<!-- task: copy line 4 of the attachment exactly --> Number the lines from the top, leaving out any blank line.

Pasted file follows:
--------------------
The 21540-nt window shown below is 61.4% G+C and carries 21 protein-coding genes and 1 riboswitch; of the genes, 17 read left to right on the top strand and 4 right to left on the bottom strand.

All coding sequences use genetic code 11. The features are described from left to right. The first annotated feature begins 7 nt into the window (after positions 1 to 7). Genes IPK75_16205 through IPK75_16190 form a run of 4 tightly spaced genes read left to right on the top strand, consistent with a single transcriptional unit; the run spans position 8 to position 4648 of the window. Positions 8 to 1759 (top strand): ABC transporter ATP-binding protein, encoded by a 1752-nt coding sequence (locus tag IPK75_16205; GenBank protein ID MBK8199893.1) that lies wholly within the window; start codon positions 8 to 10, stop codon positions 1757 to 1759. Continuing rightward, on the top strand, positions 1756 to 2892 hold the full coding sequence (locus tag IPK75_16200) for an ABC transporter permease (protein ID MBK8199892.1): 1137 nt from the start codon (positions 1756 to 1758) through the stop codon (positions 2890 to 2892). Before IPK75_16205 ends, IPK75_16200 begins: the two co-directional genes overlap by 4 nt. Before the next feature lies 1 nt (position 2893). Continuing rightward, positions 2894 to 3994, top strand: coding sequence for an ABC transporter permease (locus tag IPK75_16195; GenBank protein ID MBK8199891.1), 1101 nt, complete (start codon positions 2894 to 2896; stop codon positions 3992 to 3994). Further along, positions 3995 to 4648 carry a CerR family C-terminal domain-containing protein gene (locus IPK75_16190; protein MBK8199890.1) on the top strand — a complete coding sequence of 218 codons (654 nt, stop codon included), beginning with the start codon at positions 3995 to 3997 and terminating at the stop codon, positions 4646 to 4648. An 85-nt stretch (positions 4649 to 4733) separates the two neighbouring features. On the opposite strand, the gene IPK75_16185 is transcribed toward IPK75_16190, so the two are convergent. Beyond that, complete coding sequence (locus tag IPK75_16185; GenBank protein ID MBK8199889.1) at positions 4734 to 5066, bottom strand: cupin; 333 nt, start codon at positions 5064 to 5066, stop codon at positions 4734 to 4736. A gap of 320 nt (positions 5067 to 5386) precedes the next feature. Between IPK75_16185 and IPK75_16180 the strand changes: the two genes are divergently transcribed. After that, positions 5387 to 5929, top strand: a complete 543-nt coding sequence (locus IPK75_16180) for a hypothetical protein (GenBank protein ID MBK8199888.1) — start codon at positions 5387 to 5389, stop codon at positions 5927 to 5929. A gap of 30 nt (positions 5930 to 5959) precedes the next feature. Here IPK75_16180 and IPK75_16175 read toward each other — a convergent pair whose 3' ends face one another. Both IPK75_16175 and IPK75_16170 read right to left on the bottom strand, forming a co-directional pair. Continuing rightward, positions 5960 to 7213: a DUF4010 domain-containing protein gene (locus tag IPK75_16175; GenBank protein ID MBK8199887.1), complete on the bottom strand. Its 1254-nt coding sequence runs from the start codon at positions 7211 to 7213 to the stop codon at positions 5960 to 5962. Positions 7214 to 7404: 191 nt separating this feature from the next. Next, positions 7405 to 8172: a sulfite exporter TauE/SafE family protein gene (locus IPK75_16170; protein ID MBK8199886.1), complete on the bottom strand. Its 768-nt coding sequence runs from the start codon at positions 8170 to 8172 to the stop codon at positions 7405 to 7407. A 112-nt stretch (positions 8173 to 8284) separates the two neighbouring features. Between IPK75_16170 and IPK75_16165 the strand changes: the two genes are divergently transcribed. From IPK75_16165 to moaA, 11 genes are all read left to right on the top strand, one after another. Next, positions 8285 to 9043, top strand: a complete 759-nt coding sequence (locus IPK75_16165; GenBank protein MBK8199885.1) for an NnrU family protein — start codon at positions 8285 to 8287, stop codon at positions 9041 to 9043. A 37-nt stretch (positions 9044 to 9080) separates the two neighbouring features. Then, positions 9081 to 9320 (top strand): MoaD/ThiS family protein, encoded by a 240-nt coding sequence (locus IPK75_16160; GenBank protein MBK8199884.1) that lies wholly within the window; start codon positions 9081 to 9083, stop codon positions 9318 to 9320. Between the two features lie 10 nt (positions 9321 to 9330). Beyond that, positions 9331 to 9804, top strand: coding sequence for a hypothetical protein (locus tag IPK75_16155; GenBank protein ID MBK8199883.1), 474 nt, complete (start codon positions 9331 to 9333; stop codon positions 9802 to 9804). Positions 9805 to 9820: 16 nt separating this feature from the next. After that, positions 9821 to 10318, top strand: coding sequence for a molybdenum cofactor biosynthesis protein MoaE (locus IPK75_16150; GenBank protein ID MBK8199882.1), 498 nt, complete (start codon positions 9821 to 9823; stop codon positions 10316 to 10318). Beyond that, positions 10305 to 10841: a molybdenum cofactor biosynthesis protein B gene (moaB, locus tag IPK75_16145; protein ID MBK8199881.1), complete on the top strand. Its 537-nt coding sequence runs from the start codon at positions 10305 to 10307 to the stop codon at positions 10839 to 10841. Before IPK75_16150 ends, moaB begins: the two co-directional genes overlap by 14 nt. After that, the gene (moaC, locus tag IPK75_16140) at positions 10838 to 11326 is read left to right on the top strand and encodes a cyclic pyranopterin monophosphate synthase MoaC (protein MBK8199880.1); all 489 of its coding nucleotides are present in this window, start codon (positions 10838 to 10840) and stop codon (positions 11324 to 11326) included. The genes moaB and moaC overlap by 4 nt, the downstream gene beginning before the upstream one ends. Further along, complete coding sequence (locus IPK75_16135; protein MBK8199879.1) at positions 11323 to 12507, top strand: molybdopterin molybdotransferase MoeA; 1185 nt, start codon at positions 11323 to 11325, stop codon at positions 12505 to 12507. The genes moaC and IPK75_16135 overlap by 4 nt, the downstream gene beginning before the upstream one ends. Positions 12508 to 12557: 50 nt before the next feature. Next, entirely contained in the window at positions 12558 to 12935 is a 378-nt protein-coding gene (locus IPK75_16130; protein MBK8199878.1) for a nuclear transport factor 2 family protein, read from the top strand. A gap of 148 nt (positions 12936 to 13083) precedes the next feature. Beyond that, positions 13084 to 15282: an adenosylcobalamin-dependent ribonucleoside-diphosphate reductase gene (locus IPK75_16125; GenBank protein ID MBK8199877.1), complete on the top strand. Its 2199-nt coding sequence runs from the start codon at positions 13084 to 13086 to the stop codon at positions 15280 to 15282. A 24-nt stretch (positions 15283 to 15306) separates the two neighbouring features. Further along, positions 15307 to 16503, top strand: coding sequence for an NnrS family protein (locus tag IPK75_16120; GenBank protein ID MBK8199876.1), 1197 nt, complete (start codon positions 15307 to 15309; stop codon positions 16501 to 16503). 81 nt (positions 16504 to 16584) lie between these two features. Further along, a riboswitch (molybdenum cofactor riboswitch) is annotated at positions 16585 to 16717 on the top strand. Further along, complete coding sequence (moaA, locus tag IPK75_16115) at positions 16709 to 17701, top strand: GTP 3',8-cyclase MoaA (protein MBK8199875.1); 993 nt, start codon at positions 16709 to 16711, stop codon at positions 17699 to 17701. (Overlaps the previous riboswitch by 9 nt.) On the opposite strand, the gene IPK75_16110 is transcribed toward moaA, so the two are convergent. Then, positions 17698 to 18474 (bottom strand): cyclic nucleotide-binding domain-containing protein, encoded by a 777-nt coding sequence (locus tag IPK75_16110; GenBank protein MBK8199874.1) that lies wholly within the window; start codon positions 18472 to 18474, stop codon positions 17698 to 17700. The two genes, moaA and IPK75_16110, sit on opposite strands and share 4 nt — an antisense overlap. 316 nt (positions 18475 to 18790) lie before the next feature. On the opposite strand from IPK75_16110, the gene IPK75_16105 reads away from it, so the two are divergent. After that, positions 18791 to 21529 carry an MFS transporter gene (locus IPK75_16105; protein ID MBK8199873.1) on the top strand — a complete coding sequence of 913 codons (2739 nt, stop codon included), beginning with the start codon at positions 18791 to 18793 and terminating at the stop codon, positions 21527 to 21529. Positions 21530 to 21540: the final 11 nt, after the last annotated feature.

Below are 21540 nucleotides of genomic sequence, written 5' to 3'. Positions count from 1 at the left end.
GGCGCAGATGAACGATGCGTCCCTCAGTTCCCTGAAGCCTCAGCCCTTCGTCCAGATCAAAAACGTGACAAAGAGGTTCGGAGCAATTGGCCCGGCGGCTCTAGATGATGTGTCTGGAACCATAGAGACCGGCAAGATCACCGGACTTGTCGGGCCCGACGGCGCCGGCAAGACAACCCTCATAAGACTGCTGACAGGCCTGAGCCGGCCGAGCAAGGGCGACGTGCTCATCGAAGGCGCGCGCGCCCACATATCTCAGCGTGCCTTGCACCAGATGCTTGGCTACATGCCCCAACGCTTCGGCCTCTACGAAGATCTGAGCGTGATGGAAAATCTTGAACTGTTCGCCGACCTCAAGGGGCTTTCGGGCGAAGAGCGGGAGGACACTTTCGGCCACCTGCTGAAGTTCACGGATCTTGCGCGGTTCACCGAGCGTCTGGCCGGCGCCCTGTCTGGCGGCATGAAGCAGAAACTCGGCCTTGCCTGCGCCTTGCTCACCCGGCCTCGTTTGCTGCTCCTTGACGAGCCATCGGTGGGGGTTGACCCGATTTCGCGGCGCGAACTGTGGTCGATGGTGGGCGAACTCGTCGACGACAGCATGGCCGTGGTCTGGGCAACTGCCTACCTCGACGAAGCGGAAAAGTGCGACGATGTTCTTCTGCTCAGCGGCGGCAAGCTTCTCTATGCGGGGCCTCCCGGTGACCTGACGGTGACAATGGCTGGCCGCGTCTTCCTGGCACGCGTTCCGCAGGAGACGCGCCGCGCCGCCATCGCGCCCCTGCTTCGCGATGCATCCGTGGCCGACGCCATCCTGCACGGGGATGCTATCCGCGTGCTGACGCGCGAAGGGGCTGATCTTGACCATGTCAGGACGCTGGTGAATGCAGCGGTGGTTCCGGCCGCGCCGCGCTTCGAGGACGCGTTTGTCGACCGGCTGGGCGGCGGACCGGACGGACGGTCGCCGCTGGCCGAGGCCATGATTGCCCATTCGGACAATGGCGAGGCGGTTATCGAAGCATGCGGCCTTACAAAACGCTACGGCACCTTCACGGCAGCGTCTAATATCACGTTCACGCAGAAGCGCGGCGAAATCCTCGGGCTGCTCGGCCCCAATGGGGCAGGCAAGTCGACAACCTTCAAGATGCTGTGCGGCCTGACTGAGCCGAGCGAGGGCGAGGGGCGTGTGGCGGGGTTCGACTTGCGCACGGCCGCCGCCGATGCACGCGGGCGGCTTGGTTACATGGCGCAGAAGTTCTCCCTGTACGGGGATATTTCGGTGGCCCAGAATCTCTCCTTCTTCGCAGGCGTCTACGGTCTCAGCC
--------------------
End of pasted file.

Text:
GGCGCAGATGAACGATGCGTCCCTCAGTTCCCTGAAGCCTCAGCCCTTCGTCCAGATCAAAAACGTGACAAAGAGGTTCGGAGCAATTGGCCCGGCGGCTCTAGATGATGTGTCTGGAACCATAGAGACCGGCAAGATCACCGGACTTGTCGGGCCCGACGGCGCCGGCAAGACAACCCTCATAAGACTGCTGACAGGCCTGAGCCGGCCGAGCAAGGGCGACGTGCTCATCGAAGGCGCGCGCGCCCACATATCTCAGCGTGCCTTGCACCAGATGCTTGGCTACATGCCCCAACGCTTCGGCCTCTACGAAGATCTGAGCGTGATGGAAAATCTTGAACTGTTCGCCGACCTCAAGGGGCTTTCGGGCGAAGAGCGGGAGGACACTTTCGGCCACCTGCTGAAGTTCACGGATCTTGCGCGGTTCACCGAGCGTCTGGCCGGCGCCCTGTCTGGCGGCATGAAGCAGAAACTCGGCCTTGCCTGCGCCTTGCTCACCCGGCCTCGTTTGCTGCTCCTTGACGAGCCATCGGTGGGGGTTGACCCGATTTCGCGGCGCGAACTGTGGTCGATGGTGGGCGAACTCGTCGACGACAGCATGGCCGTGGTCTGGGCAACTGCCTACCTCGACGAAGCGGAAAAGTGCGACGATGTTCTTCTGCTCAGCGGCGGCAAGCTTCTCTATGCGGGGCCTCCCGGTGACCTGACGGTGACAATGGCTGGCCGCGTCTTCCTGGCACGCGTTCCGCAGGAGACGCGCCGCGCCGCCATCGCGCCCCTGCTTCGCGATGCATCCGTGGCCGACGCCATCCTGCACGGGGATGCTATCCGCGTGCTGACGCGCGAAGGGGCTGATCTTGACCATGTCAGGACGCTGGTGAATGCAGCGGTGGTTCCGGCCGCGCCGCGCTTCGAGGACGCGTTTGTCGACCGGCTGGGCGGCGGACCGGACGGACGGTCGCCGCTGGCCGAGGCCATGATTGCCCATTCGGACAATGGCGAGGCGGTTATCGAAGCATGCGGCCTTACAAAACGCTACGGCACCTTCACGGCAGCGTCTAATATCACGTTCACGCAGAAGCGCGGCGAAATCCTCGGGCTGCTCGGCCCCAATGGGGCAGGCAAGTCGACAACCTTCAAGATGCTGTGCGGCCTGACTGAGCCGAGCGAGGGCGAGGGGCGTGTGGCGGGGTTCGACTTGCGCACGGCCGCCGCCGATGCACGCGGGCGGCTTGGTTACATGGCGCAGAAGTTCTCCCTGTACGGGGATATTTCGGTGGCCCAGAATCTCTCCTTCTTCGCAGGCGTCTACGGTCTCAGCC